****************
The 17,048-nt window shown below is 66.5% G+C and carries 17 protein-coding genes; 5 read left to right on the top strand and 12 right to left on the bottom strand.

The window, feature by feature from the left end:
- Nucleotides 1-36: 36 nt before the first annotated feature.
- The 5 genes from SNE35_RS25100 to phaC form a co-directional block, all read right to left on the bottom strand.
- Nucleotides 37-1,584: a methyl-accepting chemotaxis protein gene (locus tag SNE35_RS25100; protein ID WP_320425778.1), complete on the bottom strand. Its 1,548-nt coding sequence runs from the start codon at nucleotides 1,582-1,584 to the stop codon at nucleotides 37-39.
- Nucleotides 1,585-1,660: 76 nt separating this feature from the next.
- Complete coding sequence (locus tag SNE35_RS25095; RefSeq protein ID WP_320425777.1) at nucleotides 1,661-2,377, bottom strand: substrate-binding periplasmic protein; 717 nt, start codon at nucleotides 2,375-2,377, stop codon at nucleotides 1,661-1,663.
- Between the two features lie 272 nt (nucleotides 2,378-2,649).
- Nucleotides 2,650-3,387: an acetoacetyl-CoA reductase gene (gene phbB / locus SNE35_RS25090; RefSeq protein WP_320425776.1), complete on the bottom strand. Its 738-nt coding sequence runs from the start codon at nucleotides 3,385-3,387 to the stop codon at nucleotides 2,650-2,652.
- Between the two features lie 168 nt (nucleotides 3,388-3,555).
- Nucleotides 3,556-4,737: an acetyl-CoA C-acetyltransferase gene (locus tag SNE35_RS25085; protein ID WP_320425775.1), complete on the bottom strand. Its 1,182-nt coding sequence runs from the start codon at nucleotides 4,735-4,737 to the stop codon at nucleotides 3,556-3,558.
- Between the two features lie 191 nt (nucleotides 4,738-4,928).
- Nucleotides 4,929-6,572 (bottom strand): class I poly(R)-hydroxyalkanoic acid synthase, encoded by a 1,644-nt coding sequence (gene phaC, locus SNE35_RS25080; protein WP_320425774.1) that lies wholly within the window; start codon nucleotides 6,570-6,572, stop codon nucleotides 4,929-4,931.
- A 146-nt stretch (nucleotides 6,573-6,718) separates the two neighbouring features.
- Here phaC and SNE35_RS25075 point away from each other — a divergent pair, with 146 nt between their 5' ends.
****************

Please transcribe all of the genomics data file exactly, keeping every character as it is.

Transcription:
The 17,048-nt window shown below is 66.5% G+C and carries 17 protein-coding genes; 5 read left to right on the top strand and 12 right to left on the bottom strand.

The window, feature by feature from the left end:
- Nucleotides 1-36: 36 nt before the first annotated feature.
- The 5 genes from SNE35_RS25100 to phaC form a co-directional block, all read right to left on the bottom strand.
- Nucleotides 37-1,584: a methyl-accepting chemotaxis protein gene (locus tag SNE35_RS25100; protein ID WP_320425778.1), complete on the bottom strand. Its 1,548-nt coding sequence runs from the start codon at nucleotides 1,582-1,584 to the stop codon at nucleotides 37-39.
- Nucleotides 1,585-1,660: 76 nt separating this feature from the next.
- Complete coding sequence (locus tag SNE35_RS25095; RefSeq protein ID WP_320425777.1) at nucleotides 1,661-2,377, bottom strand: substrate-binding periplasmic protein; 717 nt, start codon at nucleotides 2,375-2,377, stop codon at nucleotides 1,661-1,663.
- Between the two features lie 272 nt (nucleotides 2,378-2,649).
- Nucleotides 2,650-3,387: an acetoacetyl-CoA reductase gene (gene phbB / locus SNE35_RS25090; RefSeq protein WP_320425776.1), complete on the bottom strand. Its 738-nt coding sequence runs from the start codon at nucleotides 3,385-3,387 to the stop codon at nucleotides 2,650-2,652.
- Between the two features lie 168 nt (nucleotides 3,388-3,555).
- Nucleotides 3,556-4,737: an acetyl-CoA C-acetyltransferase gene (locus tag SNE35_RS25085; protein ID WP_320425775.1), complete on the bottom strand. Its 1,182-nt coding sequence runs from the start codon at nucleotides 4,735-4,737 to the stop codon at nucleotides 3,556-3,558.
- Between the two features lie 191 nt (nucleotides 4,738-4,928).
- Nucleotides 4,929-6,572 (bottom strand): class I poly(R)-hydroxyalkanoic acid synthase, encoded by a 1,644-nt coding sequence (gene phaC, locus SNE35_RS25080; protein WP_320425774.1) that lies wholly within the window; start codon nucleotides 6,570-6,572, stop codon nucleotides 4,929-4,931.
- A 146-nt stretch (nucleotides 6,573-6,718) separates the two neighbouring features.
- Here phaC and SNE35_RS25075 point away from each other — a divergent pair, with 146 nt between their 5' ends.